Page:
There's also a choice of three different metering patterns (multi-pattern, centre-weighted and spot), but you have to trawl through the menus to get to them. Although you can get by using fill flash and a little experimentation, you may be disappointed to note that the flash modes don't include any slow sync options.
Overall, however, the *ist DS does in fact do pretty well everything you need in a budget digital SLR.
Despite being a budget camera, the *ist DS is built around a rigid stainless steel chassis, and there's a feeling of solidity and precision about it. Its only weakness is the lightweight feel to the navipad and central OK button, but otherwise this camera comfortably beats the 300D for 'feel'.
Power comes from four AA cells or two lithium-ion rechargeable batteries. If you use AAs, you're likely to stick to rechargeable NiMH cells. These aren't as reliable in use or storage as lithium-ion cells, but in the *ist DS they offer a capacity of up to 440 shots (more if you don't use flash), which isn't bad at all. Disposable CR-V3 cells are expensive, but they're an even better option because they can last up to 850 shots.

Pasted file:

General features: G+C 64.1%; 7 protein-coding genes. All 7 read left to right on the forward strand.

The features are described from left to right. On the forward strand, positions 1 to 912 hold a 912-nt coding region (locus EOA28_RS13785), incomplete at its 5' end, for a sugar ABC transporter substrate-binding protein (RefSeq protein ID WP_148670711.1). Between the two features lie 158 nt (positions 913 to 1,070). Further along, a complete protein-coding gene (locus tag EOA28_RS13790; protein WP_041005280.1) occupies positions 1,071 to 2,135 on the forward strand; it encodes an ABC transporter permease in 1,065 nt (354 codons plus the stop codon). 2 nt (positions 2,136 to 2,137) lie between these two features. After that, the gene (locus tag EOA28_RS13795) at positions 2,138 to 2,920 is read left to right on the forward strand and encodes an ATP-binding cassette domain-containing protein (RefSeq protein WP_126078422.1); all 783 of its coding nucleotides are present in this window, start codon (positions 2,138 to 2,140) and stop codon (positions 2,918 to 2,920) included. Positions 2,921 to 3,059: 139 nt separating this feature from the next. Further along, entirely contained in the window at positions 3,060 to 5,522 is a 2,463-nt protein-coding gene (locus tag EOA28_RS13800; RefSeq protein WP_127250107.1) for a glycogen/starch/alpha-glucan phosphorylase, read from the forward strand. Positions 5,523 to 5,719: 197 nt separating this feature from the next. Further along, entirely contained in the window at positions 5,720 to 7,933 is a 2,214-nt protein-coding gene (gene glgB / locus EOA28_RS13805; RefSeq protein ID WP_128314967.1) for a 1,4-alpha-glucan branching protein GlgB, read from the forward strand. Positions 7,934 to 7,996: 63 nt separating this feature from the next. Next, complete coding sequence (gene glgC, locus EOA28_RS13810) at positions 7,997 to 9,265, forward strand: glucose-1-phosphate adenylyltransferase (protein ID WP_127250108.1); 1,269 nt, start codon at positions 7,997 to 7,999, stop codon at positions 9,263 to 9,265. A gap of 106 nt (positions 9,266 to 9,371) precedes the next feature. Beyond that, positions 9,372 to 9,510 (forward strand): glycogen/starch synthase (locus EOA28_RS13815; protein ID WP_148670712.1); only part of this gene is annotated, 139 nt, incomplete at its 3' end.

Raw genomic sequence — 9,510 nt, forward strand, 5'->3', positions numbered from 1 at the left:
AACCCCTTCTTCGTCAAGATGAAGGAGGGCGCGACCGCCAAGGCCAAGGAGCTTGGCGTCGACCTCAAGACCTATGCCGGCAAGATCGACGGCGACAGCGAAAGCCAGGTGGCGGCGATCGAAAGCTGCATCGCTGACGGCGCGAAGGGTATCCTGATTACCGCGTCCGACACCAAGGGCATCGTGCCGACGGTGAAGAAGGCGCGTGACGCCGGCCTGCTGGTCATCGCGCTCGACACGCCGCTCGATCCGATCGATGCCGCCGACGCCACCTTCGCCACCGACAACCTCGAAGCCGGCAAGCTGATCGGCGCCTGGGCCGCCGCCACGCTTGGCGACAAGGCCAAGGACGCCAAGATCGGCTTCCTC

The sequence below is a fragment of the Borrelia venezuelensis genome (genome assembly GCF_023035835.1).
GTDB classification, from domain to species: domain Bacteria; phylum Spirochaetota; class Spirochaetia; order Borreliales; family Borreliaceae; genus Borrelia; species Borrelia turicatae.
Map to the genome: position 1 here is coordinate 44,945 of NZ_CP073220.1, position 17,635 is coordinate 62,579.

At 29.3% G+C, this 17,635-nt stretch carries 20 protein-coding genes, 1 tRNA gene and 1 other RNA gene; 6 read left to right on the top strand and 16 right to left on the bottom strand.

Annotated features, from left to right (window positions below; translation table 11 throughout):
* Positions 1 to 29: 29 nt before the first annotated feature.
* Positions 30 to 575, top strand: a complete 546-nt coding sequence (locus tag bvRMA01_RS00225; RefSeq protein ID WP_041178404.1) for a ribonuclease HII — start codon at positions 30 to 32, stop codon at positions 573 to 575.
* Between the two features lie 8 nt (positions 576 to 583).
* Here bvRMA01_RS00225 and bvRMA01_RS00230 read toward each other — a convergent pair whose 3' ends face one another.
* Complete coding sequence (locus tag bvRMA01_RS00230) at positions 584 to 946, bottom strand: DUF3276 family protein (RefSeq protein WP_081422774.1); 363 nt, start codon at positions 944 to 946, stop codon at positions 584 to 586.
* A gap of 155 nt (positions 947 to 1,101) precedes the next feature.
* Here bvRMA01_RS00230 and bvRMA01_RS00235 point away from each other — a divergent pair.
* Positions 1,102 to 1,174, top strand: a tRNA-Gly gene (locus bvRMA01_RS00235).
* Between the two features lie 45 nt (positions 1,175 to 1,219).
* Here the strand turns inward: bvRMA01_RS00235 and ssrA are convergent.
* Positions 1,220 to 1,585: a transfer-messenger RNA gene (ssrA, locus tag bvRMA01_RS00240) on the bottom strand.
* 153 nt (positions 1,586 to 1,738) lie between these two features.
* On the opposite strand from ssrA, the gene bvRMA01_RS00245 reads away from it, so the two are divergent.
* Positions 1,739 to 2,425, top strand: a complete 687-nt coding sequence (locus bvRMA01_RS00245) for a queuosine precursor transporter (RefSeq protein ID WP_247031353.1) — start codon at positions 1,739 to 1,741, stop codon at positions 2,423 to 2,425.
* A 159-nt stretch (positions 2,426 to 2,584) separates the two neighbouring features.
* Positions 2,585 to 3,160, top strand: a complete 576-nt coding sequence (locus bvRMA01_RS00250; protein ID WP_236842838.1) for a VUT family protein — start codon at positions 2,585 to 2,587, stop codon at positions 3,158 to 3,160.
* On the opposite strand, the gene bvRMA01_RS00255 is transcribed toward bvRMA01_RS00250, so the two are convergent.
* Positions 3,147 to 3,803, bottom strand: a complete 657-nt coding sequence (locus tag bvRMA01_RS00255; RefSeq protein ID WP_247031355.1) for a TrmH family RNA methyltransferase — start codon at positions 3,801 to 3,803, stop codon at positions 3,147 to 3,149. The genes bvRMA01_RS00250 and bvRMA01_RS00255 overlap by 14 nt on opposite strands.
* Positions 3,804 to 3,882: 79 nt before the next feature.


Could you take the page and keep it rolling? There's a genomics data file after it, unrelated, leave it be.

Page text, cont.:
This suggests that the camera has a pretty modest power consumption and hence less risk of unexpected power loss. It's also remarkable that Pentax is able to manufacture the world's smallest digital SLR, yet still find space inside for four AAs rather than the much slimmer lithium-ion cells that are used by other manufacturers.
In one respect at least, the *ist DS is superior to the original *ist D. The only 'kit' lens option with the older camera is a flimsy and lacklustre 18-35mm zoom. In contrast, the *ist DS can be bought with a digital lens that has a better build and wider focal range. The 18-55mm zoom is an exact match for the 18-55mm lens supplied with the Canon EOS 300D, though neither can match the focal range of the Nikon D70's 18-70mm.